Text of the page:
I started reading a new book recently; the author writes well and has an important message. However, it’s very hard to read, because the rest of the team let him down – badly!
I’m referring to the editor, designer and publisher. The editor displayed a woeful ignorance about paragraphs. Such literary legends as H.W. Fowler and William Zinsser cautioned against long ones. In his classic book, On Writing Well, Zinsser advised: “Keep your paragraphs short. Writing is visual – it catches the eye before it has a chance to catch the brain.”
Earlier, Fowler, known as “The King of English,” had cautioned: “Paragraphing is … a matter of the eye. A reader will address himself more readily to his task if he sees from the start that he will have breathing-spaces from time to time than if what is before him looks like a marathon course.”
A marathon course indeed. On page after page, there’s wall-to-wall copy, in paragraphs 20 to 30 lines long. It repels the eye, rather than attracts it. Strike 1!
As for design, forgive me if I get a bit technical. In the world of print, typefaces (or fonts) fall into two basic categories, called “serif” and “sans serif.” Serifs are defined as “the small finishing strokes on the end of a character.” For example, look no further than what you’re reading here. “Sans serif” faces (Helvetica, Arial, etc.) omit those finishing strokeses).
There’s an important reason why virtually all magazines, newspapers and the vast majority of books use serif fonts in body copy: they’re easier to read. The others are fine for headlines, subtitles, photo captions, etc., but, in large blocks of copy, they’re harder to read. In this book, there’s not a serif typeface in its 200+ pages. Strike 2!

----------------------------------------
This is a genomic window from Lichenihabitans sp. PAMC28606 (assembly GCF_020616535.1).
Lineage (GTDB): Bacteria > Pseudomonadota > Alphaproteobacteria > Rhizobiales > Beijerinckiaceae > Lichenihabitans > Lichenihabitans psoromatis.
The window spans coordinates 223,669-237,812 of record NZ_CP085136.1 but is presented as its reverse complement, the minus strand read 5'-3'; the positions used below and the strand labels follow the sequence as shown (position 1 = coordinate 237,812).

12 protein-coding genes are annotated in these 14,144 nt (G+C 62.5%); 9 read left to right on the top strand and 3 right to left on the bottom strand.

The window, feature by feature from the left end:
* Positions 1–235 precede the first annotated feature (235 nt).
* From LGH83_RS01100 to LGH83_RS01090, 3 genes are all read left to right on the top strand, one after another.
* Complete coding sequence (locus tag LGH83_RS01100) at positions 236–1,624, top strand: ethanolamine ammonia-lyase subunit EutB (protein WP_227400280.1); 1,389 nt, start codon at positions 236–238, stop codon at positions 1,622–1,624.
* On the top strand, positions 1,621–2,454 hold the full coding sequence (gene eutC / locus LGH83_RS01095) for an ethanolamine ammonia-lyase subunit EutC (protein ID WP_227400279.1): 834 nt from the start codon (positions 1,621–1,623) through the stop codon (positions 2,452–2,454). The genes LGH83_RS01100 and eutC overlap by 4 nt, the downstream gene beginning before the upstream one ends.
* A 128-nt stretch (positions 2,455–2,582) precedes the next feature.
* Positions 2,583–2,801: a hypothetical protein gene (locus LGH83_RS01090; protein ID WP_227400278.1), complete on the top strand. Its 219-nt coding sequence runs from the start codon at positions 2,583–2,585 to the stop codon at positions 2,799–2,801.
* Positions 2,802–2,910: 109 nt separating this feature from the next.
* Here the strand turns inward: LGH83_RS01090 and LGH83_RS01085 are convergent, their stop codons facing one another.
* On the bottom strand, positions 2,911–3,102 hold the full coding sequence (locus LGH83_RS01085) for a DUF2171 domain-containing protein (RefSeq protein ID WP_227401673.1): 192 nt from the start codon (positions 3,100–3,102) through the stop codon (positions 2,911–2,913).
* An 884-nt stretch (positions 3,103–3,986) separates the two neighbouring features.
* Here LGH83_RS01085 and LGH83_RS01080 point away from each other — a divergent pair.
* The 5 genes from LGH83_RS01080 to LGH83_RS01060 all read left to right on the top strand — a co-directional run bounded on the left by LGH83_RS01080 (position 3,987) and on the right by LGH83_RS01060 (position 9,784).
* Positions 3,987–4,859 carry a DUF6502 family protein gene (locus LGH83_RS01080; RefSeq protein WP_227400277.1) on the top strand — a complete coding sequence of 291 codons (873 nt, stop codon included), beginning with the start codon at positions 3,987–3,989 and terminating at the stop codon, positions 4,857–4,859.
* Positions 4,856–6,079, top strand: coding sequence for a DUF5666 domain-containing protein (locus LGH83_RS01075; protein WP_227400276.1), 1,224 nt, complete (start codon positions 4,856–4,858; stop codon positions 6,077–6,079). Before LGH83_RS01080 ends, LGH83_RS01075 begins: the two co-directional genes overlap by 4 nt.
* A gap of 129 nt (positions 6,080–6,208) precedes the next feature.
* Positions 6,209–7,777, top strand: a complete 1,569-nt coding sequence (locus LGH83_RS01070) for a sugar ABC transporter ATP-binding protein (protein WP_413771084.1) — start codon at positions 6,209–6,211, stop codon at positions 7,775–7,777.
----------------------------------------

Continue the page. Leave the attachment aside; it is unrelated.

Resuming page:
Had this been a self-published book, that might have explained its flaws. But here, we have a well-known reputable publisher. I’d be thrilled to have it publish my books, so I’m shocked that it accepted such poor work from both editor and designer. Strike 3!
Writer beware! Your work isn’t over once you’ve completed your manuscript. In this case, it appears to have been this author’s first book. He’s in a different profession and may have simply left the production process to others. But whether or not you’re on an unfamiliar path as you write your book, don’t assume the other team members know best. Some second and even third opinions can help you hit a home run.
Don’t ever forget: No matter how great your message may be, it MUST be readable!